The Arab City Council Monday directed the Arab Water Works board to immediately begin adding fluoride to the city’s water supply.
Exactly when it will happen is unknown.
The council ordered fluoride to be added “at the optimal level as recommended by the U. S. Department of Health & Human Services, which is currently 0.7 milligrams of fluoride per liter of water.”
The measure passed on a near unanimous vote with Councilman Alan Miller abstaining. After hearing from the council and several dentists in the audience, Miller said that while he was for “whatever the people want” and respected Arab dentist Dr. John York and others who spoke in favor of adding fluoride to the water system, “I would like to hear the other side of the issue.”
The Arab Water Works Board agreed in July to discontinue adding fluoride to the local water effective Aug. 1, but the public became aware of it only after the Dental Director of the Alabama Department of Public Health contacted York.
York then spoke to the water board and the Arab City Council about the issue.
After public concern and questions from the city council, water board chairman Rodney Hyatt sent a letter to city officials and The Arab Tribune stating the board would reconsider its decision.
But last Tuesday, board members only agreed to compile a document to present to Mayor Bob Joslin and the city council defending their decision, which would include several topics and references for their information.
Joslin told the council Monday that he received a text Sunday from Hyatt stating they were in the process of compiling the information and would have it ready for their meeting November 9.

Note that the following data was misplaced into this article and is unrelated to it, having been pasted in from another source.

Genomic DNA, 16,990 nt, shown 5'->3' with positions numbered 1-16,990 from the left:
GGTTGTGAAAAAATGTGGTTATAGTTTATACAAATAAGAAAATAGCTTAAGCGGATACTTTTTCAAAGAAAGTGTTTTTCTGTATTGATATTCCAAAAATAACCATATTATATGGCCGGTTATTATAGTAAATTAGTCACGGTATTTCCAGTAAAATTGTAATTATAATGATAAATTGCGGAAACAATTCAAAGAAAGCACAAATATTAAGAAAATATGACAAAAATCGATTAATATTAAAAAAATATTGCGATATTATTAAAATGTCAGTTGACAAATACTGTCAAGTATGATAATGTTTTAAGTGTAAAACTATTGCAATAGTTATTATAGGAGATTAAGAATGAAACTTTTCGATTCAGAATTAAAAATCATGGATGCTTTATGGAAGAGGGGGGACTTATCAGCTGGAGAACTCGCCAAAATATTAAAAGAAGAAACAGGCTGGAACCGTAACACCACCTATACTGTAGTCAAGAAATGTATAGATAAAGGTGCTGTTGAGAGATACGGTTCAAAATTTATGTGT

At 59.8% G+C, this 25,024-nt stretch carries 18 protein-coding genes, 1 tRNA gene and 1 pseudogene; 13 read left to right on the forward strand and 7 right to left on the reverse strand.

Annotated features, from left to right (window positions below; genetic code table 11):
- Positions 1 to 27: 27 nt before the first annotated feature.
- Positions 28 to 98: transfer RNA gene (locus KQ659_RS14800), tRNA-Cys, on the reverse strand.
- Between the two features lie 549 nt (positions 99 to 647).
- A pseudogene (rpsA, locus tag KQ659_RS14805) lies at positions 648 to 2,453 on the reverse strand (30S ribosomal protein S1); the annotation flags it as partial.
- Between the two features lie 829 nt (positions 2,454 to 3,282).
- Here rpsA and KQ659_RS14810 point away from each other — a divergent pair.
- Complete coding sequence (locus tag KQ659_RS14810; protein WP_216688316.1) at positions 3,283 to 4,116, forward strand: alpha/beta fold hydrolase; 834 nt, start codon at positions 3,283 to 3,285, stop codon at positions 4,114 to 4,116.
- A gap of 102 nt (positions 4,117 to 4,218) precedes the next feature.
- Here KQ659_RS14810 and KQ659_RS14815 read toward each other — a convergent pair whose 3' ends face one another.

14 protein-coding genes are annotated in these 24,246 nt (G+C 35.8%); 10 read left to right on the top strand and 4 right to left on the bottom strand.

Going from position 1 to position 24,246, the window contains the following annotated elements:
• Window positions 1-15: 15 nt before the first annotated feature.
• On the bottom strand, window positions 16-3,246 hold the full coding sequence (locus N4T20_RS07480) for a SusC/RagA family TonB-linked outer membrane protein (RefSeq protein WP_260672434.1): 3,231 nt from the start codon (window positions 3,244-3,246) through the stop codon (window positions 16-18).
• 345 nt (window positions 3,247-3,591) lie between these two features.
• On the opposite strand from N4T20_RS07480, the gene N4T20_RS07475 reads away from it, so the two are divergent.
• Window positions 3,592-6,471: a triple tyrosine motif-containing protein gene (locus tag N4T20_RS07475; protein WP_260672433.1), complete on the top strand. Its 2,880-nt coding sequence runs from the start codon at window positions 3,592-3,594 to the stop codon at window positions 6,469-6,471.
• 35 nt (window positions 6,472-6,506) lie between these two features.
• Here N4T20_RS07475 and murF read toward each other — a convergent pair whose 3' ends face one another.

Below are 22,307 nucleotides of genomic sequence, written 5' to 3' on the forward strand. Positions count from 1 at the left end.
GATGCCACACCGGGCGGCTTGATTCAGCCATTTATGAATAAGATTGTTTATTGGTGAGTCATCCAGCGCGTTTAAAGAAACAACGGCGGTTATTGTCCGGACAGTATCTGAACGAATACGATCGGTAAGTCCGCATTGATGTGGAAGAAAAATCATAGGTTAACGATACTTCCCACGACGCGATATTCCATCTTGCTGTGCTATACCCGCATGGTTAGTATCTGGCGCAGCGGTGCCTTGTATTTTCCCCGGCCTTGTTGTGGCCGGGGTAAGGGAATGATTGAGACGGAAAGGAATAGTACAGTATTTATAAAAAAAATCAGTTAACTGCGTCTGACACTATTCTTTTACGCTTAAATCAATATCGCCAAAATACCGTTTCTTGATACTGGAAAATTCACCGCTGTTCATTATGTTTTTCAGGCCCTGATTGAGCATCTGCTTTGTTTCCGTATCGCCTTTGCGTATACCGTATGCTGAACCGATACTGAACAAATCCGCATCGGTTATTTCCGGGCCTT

“We don’t meet on Nov. 9,” Joslin said, “but if they’ve really been studying this three years, I’d think they could have had something ready by now.”
York again spoke to the council Monday and said he attended last week’s water board meeting.
“We heard an anti-fluoride thesis,” he said. “There was no reconsideration at all.”
York stated that “it’s proven science that fluoride is safe and effective.”
York said he felt that the board members “had the best intentions” but had some bad information that had been taken out of context. Noting the board’s concern with fluorosis, which York said is caused only by high concentrations of fluoride, “in the range of 2 to 4 parts per million, not 0.7.”
“When they stated that 10 water boards in the state have discontinued adding fluoride since 2005, that sounded pretty impressive, until you call them,” said York, who added that nine of the 10 discontinued the practice due to finance or economic reasons.
“Only one voted it out for reasons we don’t know. You’ll be proud to know that Arab and Winfield are leading the way,” he said.
York added that in recent years, Madison, Russellville and North Baldwin Utilities all voted to continue adding fluoride to their water.
“Put everything I say aside,” said York, “the EPA is the governmental hierarchy on this.”
York said the EPA, CDC and the Surgeon General all recommend the current level to maintain cavity prevention and reduce the risk of dental fluorosis.
“The children is why we’re so upset about this,” said dentist Dr. John Watkins. “If you don’t get it (fluoride) to them systemically it will never form in that tooth to prevent tooth decay. Once that enamel is formed you can’t go back and change it.”
Dentist Dr. Scott Reynolds added that, “for some, it’s the only treatment they’ll get.”
“In a bad economy, fewer people are going to the dentist,” he said. “In about six years, you could see some harmful effects from this.”
Councilman Johnny Hart said he sent out about 50 e-mails to local residents about the issue.